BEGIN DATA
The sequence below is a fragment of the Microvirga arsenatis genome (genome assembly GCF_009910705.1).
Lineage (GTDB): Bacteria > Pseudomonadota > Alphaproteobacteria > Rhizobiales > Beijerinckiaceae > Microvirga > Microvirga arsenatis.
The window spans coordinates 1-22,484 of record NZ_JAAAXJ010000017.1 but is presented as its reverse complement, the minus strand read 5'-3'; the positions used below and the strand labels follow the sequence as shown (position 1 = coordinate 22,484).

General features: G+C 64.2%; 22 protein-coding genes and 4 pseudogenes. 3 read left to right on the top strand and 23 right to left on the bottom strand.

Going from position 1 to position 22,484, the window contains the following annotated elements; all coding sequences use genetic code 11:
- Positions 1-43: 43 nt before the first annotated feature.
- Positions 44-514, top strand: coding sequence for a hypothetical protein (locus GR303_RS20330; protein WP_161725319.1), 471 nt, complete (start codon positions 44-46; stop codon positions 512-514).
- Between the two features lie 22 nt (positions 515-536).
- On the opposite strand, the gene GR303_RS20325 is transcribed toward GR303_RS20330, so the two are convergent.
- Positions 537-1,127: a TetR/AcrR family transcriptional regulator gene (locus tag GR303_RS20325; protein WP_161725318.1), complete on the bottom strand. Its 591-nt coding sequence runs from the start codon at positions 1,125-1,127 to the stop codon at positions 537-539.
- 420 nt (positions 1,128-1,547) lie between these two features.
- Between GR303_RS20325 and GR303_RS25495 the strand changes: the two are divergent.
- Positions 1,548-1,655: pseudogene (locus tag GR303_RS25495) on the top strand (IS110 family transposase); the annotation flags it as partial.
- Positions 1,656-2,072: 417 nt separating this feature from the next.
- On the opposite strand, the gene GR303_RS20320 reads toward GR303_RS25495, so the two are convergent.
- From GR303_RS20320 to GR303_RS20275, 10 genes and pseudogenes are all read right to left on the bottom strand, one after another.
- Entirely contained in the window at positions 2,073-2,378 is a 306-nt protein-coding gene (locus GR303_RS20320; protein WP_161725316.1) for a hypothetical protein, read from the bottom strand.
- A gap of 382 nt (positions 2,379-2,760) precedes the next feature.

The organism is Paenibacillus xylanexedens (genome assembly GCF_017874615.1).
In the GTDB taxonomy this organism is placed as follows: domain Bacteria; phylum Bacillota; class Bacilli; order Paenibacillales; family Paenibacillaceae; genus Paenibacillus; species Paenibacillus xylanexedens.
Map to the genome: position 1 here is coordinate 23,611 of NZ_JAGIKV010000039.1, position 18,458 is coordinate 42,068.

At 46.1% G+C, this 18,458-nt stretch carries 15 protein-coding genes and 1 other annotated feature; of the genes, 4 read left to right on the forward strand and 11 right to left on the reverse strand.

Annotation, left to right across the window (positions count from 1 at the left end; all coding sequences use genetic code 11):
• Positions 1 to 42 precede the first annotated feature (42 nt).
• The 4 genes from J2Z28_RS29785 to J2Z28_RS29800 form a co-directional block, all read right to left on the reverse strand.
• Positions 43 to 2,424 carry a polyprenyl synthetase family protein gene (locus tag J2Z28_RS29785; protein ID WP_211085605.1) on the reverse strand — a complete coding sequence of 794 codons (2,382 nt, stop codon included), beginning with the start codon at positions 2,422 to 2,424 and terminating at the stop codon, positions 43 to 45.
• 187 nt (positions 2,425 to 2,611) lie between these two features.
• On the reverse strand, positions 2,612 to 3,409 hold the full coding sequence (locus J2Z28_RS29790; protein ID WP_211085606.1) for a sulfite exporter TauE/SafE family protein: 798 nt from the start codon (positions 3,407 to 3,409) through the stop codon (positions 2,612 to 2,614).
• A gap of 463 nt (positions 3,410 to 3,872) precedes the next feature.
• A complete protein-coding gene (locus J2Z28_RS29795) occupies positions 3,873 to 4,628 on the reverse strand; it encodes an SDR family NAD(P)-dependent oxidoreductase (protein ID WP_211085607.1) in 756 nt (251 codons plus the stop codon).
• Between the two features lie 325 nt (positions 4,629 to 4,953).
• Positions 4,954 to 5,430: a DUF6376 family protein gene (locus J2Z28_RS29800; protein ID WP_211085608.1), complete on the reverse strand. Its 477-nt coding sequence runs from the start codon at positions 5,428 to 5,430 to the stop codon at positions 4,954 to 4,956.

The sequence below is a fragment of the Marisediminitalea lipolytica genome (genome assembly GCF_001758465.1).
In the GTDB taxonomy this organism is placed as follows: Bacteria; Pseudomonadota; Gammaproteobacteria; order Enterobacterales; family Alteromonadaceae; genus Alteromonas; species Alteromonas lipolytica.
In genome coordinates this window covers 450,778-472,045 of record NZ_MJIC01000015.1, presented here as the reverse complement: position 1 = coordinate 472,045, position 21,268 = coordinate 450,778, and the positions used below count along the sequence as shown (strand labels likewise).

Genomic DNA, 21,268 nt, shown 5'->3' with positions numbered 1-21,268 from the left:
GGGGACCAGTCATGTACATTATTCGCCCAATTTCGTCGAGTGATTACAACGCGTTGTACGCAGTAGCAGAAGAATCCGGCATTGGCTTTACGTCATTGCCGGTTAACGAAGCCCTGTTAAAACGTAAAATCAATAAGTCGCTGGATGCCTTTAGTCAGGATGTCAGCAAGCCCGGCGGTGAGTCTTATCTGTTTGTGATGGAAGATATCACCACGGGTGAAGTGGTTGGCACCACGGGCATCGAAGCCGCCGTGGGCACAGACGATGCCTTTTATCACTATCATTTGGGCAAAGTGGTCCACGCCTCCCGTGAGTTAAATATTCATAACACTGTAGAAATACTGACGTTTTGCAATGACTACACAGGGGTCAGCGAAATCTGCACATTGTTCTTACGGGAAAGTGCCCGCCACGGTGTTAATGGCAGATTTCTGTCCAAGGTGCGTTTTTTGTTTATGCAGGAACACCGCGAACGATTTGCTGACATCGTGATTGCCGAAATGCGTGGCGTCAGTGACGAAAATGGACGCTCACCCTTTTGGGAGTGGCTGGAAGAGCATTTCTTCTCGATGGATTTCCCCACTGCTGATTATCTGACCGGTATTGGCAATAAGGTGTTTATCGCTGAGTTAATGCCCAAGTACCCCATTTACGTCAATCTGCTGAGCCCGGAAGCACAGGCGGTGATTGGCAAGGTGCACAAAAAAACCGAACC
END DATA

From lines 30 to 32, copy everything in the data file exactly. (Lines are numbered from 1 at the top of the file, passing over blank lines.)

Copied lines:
• A complete protein-coding gene (locus J2Z28_RS29795) occupies positions 3,873 to 4,628 on the reverse strand; it encodes an SDR family NAD(P)-dependent oxidoreductase (protein ID WP_211085607.1) in 756 nt (251 codons plus the stop codon).
• Between the two features lie 325 nt (positions 4,629 to 4,953).
• Positions 4,954 to 5,430: a DUF6376 family protein gene (locus J2Z28_RS29800; protein ID WP_211085608.1), complete on the reverse strand. Its 477-nt coding sequence runs from the start codon at positions 5,428 to 5,430 to the stop codon at positions 4,954 to 4,956.